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In the Kansas City suburbs, authorities are trying to determine whether an attack on South Asian men at a bar this week qualifies as a federal hate crime. The shooting left one person dead and two injured. It left the community trying to make sense of what happened. Laura Ziegler from member station KCUR reports.
LAURA ZIEGLER, BYLINE: Srinivas Kuchibhotla and Alok Madasani were frequent patrons of Austin's Bar and Grill, a popular sports bar in Olathe, Kan. On Wednesday night, the place was packed with fans watching the Kansas Jayhawks. Witnesses report they heard an argument, and heard someone yell, get out of my country. Then there was gunfire.
Thirty-two-year-old Kuchibhotla, an engineer at tech giant Garmin was shot and later died. Madasani, also 32, a friend and fellow Garmin engineer, was wounded. Ian Grillot was also watching the game. He lunged at the man with a gun from behind an overturned table. Witnesses say the man turned and shot Grillot in the chest. In an interview with The Kansas City Star from his hospital bed, Grillot said Madasani came to see him in his hospital room.
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IAN GRILLOT: It was the greatest thing. I come to find out his wife is five months pregnant. Somebody was watching over me and him.
ZIEGLER: Grillot is still in the hospital with serious injuries. Madasani has been released. Adam W. Purinton, a Navy vet who also lives in suburban Olathe, is charged with one count of premeditated first degree murder and two counts of attempted premeditated murder. He's in custody on $2 million bond. The U.S. attorney's office and the FBI are working with local authorities. FBI Special Agent in Charge Eric Jackson says to prove a violation of civil rights, a hate crime, they have to have proof of intent. They don't have that evidence at this time.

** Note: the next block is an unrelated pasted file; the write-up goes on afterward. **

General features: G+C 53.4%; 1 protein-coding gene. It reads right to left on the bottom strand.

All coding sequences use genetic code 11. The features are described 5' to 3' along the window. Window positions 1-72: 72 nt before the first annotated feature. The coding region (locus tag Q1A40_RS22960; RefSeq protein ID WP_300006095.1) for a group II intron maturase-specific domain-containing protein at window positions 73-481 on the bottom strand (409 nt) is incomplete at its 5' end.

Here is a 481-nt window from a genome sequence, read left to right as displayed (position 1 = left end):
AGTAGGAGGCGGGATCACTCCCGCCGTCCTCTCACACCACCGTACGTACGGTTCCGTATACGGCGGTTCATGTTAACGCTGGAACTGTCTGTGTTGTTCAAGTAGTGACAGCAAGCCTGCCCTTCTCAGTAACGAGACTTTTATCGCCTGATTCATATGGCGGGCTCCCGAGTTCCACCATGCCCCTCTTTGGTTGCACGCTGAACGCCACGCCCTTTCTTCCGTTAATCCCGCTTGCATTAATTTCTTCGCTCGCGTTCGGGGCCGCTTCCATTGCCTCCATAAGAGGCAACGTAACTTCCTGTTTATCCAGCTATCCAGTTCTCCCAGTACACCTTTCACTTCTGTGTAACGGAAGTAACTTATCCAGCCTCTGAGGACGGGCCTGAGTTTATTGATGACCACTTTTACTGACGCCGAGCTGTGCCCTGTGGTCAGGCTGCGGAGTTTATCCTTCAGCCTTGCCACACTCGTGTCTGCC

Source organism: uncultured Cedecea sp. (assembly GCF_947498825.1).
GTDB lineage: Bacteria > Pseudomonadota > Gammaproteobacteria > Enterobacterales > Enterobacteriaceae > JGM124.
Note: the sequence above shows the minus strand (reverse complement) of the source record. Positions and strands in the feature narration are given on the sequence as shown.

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ERIC JACKSON: I have FBI personnel working this investigation from every angle. When we're ready, we're going to present it to both our local partners and to the United States Attorney's Office.
ZIEGLER: The shooting took place in Johnson County, Kan. Olathe is an affluent suburb in the county known for its cul-de-sacs, where kids play safely. It's become a mecca for the Indian community. And it's a sizable group. There are some 25,000 Indians living in the Kansas City metro. Many live and work in Johnson County as engineers and IT support at international firms like Garmin and Sprint.
This community is working hard not to succumb to fear following this week's tragedy. I met Parvati Chillara, president of the India Association of Kansas City at a Starbucks in the area just the day after the horrific crime. She says she watched her teenage daughter talking about the events on social media with her friends. And she was encouraged.
PARVATI CHILLARA: They were having this conversation in their texts. They were doing their Instagram. They said, this can happen to anyone, and we have a full proud where we are in the Johnson County.
ZIEGLER: You have pride?
CHILLARA: Yeah. We have pride.
ZIEGLER: Even the Indian government has responded to the shooting. Thursday night. Officials dispatched one of India's consul generals from Houston. He met with the family of the victims and offered support and condolences from the government. Kansas City's not unfamiliar with what may turn out to be a racially-motivated crime. Three years ago, three Christians were shot at the Jewish Community Center. The killer thought he was targeting Jews.
Adam Purinton reportedly told the bartender at the Missouri Applebee's where he was arrested a few hours after the incident that he'd shot some Middle Easterners. He apparently didn't realize the two engineers were from India. For NPR News, I'm Laura Ziegler in Kansas City. Transcript provided by NPR, Copyright NPR.